Jun 20th - 5:56 pm
You can no longer air your frustrations or praises on Senate Majority Leader Dean Skelos’s Facebook page. He has restricted access–denying his followers the ability to freely comment–citing the nasty rhetoric being traded from both sides of the same-sex marriage debate.
“Some thoughtful and heartfelt dialog has taken place here over the past few days in regard to Same-Sex Marriage. Unfortunately, the recent tone of many posts and comments has turned mean spirited and personal,” Skelos posted.
“In light of this, I am disabling comments on the wall of this page. If you would like to express your thoughts on this matter, please send me a message to my profile or e-mail me at firstname.lastname@example.org.”
Of course, it appears the savvy social media gurus quickly found that you can still comment on status updates. So far, commenters on both sides of the issue have managed to be polite.
Jun 20th - 4:40 pm
Senate Majority Leader Dean Skelos, R-Nassau County, emerged from a three-way meeting with Gov. Andrew Cuomo and Assembly Speaker Sheldon Silver, D-Manhattan, to say that discussions were continuing on working out the religious exemption language in a same-sex marriage bill.
“We have staff people and members discussing with the governor religious protections. We’re still working on them,” Skelos said. “Once they’re prepared we’ll let you know what they are.”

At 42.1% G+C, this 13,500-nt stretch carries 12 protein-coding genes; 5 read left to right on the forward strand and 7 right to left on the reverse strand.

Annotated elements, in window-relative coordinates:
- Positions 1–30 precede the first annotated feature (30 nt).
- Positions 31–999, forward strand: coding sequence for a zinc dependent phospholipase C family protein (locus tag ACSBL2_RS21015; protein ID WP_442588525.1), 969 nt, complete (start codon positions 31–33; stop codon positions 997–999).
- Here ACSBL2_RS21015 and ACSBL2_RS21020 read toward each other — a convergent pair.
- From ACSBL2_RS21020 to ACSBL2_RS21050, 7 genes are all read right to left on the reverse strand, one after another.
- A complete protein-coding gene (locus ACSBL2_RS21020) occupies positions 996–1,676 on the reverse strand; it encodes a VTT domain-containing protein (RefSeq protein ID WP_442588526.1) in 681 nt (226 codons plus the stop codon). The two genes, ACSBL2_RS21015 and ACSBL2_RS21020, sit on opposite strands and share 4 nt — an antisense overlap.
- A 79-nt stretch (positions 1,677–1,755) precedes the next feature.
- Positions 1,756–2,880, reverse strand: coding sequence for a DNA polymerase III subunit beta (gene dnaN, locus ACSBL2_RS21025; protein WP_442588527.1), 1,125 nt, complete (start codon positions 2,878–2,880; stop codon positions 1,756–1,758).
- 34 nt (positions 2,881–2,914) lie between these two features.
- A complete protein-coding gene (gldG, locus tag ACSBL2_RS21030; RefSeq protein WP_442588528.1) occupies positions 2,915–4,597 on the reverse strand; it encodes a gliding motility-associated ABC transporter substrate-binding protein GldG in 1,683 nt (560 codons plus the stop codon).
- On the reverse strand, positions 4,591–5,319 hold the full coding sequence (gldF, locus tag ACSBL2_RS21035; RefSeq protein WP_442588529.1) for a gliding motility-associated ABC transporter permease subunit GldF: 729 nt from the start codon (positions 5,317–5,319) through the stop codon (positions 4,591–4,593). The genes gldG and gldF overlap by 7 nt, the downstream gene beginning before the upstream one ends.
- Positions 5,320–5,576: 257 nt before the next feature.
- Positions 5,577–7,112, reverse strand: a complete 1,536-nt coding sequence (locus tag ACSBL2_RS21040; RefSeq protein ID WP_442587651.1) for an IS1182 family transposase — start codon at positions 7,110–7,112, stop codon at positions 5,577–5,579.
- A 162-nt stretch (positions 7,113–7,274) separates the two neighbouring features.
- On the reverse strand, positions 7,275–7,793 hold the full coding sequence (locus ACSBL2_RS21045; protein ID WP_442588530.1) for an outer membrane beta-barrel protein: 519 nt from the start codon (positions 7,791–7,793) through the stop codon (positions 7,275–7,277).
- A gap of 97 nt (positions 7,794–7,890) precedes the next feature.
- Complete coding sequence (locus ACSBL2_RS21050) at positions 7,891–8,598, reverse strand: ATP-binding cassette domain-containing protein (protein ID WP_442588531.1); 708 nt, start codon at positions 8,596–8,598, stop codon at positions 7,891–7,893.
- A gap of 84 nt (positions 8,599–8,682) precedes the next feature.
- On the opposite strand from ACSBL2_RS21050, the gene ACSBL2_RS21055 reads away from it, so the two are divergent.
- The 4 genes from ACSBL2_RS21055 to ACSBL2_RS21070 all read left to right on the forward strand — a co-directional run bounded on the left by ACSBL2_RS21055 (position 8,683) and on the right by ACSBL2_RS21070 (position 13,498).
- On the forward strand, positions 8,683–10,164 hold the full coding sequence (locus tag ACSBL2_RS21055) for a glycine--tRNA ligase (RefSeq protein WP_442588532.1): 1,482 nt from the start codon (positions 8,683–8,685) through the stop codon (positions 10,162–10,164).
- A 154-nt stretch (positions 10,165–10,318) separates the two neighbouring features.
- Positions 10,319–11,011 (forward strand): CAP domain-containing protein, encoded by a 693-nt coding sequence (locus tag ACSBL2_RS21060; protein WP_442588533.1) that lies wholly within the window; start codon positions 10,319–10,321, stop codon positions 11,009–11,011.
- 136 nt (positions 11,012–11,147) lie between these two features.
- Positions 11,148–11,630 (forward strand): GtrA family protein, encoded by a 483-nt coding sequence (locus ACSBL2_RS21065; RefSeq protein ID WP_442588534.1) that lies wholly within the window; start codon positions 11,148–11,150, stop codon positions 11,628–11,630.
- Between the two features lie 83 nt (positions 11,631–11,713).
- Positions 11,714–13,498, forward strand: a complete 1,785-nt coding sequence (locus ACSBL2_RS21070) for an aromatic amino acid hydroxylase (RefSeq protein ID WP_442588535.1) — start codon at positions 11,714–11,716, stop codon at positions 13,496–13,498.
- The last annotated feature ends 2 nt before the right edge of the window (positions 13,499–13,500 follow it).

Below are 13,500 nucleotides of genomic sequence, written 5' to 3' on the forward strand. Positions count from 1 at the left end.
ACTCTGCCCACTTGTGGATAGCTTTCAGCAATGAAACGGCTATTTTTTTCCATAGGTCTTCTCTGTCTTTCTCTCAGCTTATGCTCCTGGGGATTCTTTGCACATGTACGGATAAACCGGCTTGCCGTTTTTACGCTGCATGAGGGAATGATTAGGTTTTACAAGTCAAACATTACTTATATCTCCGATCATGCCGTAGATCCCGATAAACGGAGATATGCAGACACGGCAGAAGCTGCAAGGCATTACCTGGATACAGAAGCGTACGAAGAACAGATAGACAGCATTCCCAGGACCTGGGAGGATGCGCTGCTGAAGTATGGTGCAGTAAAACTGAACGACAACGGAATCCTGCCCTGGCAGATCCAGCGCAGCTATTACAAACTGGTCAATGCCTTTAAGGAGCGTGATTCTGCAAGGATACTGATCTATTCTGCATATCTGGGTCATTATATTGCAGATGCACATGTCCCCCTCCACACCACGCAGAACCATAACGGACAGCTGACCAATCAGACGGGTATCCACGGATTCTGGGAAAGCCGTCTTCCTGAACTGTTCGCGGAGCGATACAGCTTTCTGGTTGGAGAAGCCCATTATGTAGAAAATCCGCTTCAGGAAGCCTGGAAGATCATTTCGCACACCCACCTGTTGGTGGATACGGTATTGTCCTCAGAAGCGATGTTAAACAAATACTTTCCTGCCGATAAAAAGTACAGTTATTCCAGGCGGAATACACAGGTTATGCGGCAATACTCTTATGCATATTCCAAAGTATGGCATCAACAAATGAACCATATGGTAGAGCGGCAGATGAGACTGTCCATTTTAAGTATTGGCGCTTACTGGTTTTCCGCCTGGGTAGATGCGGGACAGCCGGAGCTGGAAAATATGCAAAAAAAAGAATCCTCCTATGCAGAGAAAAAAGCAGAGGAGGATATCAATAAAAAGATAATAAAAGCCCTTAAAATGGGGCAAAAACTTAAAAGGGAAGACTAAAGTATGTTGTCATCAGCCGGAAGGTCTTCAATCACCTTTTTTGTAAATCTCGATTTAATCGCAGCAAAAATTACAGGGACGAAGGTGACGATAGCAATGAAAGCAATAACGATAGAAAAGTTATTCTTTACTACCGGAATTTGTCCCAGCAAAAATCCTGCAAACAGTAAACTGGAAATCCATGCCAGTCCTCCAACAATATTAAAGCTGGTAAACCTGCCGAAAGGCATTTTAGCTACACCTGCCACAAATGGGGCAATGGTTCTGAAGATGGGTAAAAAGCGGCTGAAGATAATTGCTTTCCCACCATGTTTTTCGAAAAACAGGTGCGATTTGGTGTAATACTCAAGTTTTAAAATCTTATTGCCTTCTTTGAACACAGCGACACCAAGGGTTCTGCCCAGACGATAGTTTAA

As Skelos notes in the video below, it was the first three-way meeting between Cuomo, himself and Silver in several weeks. No deal has been made on rent control yet, either, however the governor apprarently offered a two-year deal on rent control, but it received a lukewarm reception.
Later, Skelos said he expected to remain in Albany for several more days in order to lockdown the outstanding issues.
Jun 20th - 4:10 pm
The Empire State Pride Agenda’s Ross Levi, one of the leading gay advocacy organizations, pointed out in an interview this afternoon that there are members of clergy here at the Capitol who support same-sex unions, too.
I think the senators know that people care about this issue and are engaged. It certainly helps for them to see the people who are affected by this, loving couples, parents who want to take care of their kids. It’s very helpful for legislators to see.
As we noted earlier, today is a busy and very noisy day at the Capitol, with hundreds of advocates holding demonstrations for and against same-sex marriage.
The talks remain deadlocked, with Republican lawmakers seeking broader religious exemptions in the measure. Earlier today, Republican Sens. Kemp Hannon, Steve Saland and Andrew Lanza met privately with Gov. Andrew Cuomo.
The threee lawmakers have met with Cuomo to discuss a potential chapter amendment to the measure. Lanza, the only senator to comment after the meeting, said he didn’t expect a vote today on the issue.
Jun 20th - 4:02 pm
Five days after he announced at a raucous press conference in Brooklyn that he would step down in the wake of an on-line sex scandal, Anthony Weiner has formally submitted his letter of resignation.